author = {Cuppini, Cristiano and Magosso, Elisa and Rowland, Benjamin A. and Stein, Barry E. and Ursino, Mauro},
    day = {4},
    doi = {10.1007/s00422-012-0511-9},
    issn = {1432-0770},
    journal = {Biological cybernetics},
    keywords = {development, enhancement, learning, model, sc, suppression},
    month = dec,
    number = {11-12},
    pages = {691--713},
    pmcid = {PMC3552306},
    pmid = {23011260},
    posted-at = {2012-10-05 12:35:55},
    priority = {2},
    publisher = {Springer Berlin / Heidelberg},
    title = {Hebbian mechanisms help explain development of multisensory integration in the superior colliculus: a neural network model.},
    url = {},
    volume = {106},
    year = {2012}

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Cuppini et al. present a model of the SC that exhibits many of the properties regarding neural connectivity, electrophysiology, and development that have been found experimentally in nature.

The model of the SC due to Cuppini et al. reproduces development of

  1. multi-sensory neurons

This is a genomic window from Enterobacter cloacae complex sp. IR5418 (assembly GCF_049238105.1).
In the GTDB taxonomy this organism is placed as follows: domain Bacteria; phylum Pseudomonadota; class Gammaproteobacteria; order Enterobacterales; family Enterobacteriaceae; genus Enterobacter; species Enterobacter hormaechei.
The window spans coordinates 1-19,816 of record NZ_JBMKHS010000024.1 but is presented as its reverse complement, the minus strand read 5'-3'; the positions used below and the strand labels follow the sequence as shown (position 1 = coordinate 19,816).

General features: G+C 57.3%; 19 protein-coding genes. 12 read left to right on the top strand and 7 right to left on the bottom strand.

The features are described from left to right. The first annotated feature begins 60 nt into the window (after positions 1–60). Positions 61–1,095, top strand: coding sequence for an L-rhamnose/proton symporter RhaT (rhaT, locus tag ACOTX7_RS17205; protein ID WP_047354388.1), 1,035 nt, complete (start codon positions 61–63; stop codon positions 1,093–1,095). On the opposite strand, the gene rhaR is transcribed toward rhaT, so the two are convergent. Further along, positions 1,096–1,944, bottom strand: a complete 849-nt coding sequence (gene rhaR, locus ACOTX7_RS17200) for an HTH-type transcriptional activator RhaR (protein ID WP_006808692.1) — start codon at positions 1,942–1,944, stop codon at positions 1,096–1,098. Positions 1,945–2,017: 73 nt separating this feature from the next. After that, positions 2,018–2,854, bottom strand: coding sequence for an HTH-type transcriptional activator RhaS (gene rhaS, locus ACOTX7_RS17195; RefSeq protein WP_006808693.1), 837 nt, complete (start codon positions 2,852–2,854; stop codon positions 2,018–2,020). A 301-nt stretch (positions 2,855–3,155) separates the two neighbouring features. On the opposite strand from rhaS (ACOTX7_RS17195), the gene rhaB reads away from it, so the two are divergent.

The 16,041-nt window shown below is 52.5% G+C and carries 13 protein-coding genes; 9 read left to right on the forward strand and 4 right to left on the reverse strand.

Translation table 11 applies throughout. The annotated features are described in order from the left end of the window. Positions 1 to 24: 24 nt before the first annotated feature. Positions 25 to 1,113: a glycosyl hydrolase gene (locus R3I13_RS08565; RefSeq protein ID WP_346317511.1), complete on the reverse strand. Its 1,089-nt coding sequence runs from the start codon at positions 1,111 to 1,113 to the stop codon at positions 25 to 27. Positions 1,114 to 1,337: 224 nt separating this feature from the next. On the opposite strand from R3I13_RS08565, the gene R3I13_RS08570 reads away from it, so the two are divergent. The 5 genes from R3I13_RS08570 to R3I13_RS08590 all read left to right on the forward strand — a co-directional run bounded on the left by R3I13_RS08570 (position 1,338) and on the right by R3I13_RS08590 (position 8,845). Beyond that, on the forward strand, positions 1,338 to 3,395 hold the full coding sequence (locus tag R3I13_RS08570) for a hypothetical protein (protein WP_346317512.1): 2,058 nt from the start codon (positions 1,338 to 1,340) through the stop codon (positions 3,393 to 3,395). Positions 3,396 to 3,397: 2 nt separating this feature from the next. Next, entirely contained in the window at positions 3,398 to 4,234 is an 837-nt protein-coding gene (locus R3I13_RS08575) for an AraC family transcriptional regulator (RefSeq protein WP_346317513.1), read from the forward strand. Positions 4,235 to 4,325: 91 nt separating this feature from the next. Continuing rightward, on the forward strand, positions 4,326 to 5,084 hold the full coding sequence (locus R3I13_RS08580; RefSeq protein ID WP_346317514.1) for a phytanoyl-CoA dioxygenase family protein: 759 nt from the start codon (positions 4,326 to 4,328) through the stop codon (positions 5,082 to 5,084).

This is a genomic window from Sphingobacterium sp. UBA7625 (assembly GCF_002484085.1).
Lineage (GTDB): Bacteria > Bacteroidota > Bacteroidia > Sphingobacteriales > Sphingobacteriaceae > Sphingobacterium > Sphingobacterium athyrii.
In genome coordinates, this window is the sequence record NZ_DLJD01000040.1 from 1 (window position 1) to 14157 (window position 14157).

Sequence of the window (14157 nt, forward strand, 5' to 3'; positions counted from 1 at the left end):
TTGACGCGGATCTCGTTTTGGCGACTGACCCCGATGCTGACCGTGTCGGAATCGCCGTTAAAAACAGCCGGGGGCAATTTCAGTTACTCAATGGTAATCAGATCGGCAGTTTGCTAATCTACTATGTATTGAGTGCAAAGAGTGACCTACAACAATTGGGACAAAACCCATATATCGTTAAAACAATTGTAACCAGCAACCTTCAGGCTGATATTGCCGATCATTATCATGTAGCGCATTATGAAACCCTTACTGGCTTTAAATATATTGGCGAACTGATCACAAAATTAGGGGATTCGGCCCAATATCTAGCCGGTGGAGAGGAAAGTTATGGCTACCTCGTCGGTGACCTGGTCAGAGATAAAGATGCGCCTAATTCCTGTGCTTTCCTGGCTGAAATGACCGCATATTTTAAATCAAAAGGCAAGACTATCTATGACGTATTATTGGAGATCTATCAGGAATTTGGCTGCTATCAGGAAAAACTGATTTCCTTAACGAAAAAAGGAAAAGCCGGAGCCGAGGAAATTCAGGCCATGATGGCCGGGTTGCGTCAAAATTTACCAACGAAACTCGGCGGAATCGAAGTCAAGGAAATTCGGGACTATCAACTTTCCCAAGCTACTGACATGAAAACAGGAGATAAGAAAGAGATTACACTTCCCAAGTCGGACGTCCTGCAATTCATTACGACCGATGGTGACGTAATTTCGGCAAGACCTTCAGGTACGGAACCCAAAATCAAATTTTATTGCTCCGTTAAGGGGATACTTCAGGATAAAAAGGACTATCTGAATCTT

2. multi-sensory enhancement
  3. intra-modality depression
  4. super-additivity
  5. inverse effectiveness

The model due to Cuppini et al. comprises distinct neural populations for

  1. anterior ectosylvian sulcus (AES) and auditory subregion of AES (FAES)
  2. inhibitory interneurons between AES/FAES and SC
  3. space-coded ascending inputs (visual, auditory) to the SC
  4. inhibitory ascending interneurons
  5. (potentially) multi-sensory SC neurons.

The model due to Cuppini et al. does not need neural multiplication to implement superadditivity or inverse effectiveness. Instead, it exploits the sigmoid transfer function in multi-sensory neurons: due to this sigmoid transfer function and due to less-than-unit weights between input and multi-sensory neurons, weak stimuli that fall into the low linear regions of input neurons evoke less than linear responses in multi-sensory neurons. However, the sum of two such stimuli (from different modalities) can be in their linear range and thus the result can be much greater than the sum of the individual responses.